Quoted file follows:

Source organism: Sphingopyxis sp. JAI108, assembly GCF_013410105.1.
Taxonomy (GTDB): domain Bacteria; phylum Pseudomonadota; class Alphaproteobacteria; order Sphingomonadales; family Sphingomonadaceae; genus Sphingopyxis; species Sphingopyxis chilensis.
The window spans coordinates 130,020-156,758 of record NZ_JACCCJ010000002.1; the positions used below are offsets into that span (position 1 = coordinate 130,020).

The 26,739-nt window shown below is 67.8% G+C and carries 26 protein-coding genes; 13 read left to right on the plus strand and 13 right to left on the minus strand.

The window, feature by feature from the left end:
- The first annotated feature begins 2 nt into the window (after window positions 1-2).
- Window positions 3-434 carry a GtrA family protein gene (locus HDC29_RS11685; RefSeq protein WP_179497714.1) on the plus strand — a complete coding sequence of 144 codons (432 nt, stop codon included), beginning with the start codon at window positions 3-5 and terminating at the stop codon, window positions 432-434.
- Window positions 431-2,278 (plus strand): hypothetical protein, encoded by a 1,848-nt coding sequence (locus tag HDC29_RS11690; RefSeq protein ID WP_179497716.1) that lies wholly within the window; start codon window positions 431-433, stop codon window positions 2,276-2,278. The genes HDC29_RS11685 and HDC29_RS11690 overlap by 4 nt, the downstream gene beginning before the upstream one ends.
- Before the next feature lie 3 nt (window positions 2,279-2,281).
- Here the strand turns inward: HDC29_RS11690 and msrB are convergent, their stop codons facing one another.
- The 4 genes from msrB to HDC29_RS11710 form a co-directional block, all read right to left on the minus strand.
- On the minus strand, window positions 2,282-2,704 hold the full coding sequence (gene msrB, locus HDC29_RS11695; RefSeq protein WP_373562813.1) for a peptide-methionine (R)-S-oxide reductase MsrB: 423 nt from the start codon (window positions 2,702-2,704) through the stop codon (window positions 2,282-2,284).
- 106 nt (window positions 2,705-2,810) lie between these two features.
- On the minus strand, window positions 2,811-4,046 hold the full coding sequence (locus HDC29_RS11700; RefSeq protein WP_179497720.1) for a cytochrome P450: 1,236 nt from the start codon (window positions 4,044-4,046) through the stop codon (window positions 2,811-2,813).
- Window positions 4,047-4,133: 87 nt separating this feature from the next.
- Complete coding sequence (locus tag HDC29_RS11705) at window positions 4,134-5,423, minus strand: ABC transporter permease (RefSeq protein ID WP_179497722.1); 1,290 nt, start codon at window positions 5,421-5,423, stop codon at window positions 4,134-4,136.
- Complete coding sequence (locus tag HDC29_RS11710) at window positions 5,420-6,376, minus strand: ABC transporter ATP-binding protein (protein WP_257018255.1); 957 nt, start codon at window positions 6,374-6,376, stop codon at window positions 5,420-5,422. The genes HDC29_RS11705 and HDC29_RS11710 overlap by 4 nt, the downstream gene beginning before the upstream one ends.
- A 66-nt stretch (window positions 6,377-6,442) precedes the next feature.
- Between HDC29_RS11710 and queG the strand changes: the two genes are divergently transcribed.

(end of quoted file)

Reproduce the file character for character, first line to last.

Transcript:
Source organism: Sphingopyxis sp. JAI108, assembly GCF_013410105.1.
Taxonomy (GTDB): domain Bacteria; phylum Pseudomonadota; class Alphaproteobacteria; order Sphingomonadales; family Sphingomonadaceae; genus Sphingopyxis; species Sphingopyxis chilensis.
The window spans coordinates 130,020-156,758 of record NZ_JACCCJ010000002.1; the positions used below are offsets into that span (position 1 = coordinate 130,020).

The 26,739-nt window shown below is 67.8% G+C and carries 26 protein-coding genes; 13 read left to right on the plus strand and 13 right to left on the minus strand.

The window, feature by feature from the left end:
- The first annotated feature begins 2 nt into the window (after window positions 1-2).
- Window positions 3-434 carry a GtrA family protein gene (locus HDC29_RS11685; RefSeq protein WP_179497714.1) on the plus strand — a complete coding sequence of 144 codons (432 nt, stop codon included), beginning with the start codon at window positions 3-5 and terminating at the stop codon, window positions 432-434.
- Window positions 431-2,278 (plus strand): hypothetical protein, encoded by a 1,848-nt coding sequence (locus tag HDC29_RS11690; RefSeq protein ID WP_179497716.1) that lies wholly within the window; start codon window positions 431-433, stop codon window positions 2,276-2,278. The genes HDC29_RS11685 and HDC29_RS11690 overlap by 4 nt, the downstream gene beginning before the upstream one ends.
- Before the next feature lie 3 nt (window positions 2,279-2,281).
- Here the strand turns inward: HDC29_RS11690 and msrB are convergent, their stop codons facing one another.
- The 4 genes from msrB to HDC29_RS11710 form a co-directional block, all read right to left on the minus strand.
- On the minus strand, window positions 2,282-2,704 hold the full coding sequence (gene msrB, locus HDC29_RS11695; RefSeq protein WP_373562813.1) for a peptide-methionine (R)-S-oxide reductase MsrB: 423 nt from the start codon (window positions 2,702-2,704) through the stop codon (window positions 2,282-2,284).
- 106 nt (window positions 2,705-2,810) lie between these two features.
- On the minus strand, window positions 2,811-4,046 hold the full coding sequence (locus HDC29_RS11700; RefSeq protein WP_179497720.1) for a cytochrome P450: 1,236 nt from the start codon (window positions 4,044-4,046) through the stop codon (window positions 2,811-2,813).
- Window positions 4,047-4,133: 87 nt separating this feature from the next.
- Complete coding sequence (locus tag HDC29_RS11705) at window positions 4,134-5,423, minus strand: ABC transporter permease (RefSeq protein ID WP_179497722.1); 1,290 nt, start codon at window positions 5,421-5,423, stop codon at window positions 4,134-4,136.
- Complete coding sequence (locus tag HDC29_RS11710) at window positions 5,420-6,376, minus strand: ABC transporter ATP-binding protein (protein WP_257018255.1); 957 nt, start codon at window positions 6,374-6,376, stop codon at window positions 5,420-5,422. The genes HDC29_RS11705 and HDC29_RS11710 overlap by 4 nt, the downstream gene beginning before the upstream one ends.
- A 66-nt stretch (window positions 6,377-6,442) precedes the next feature.
- Between HDC29_RS11710 and queG the strand changes: the two genes are divergently transcribed.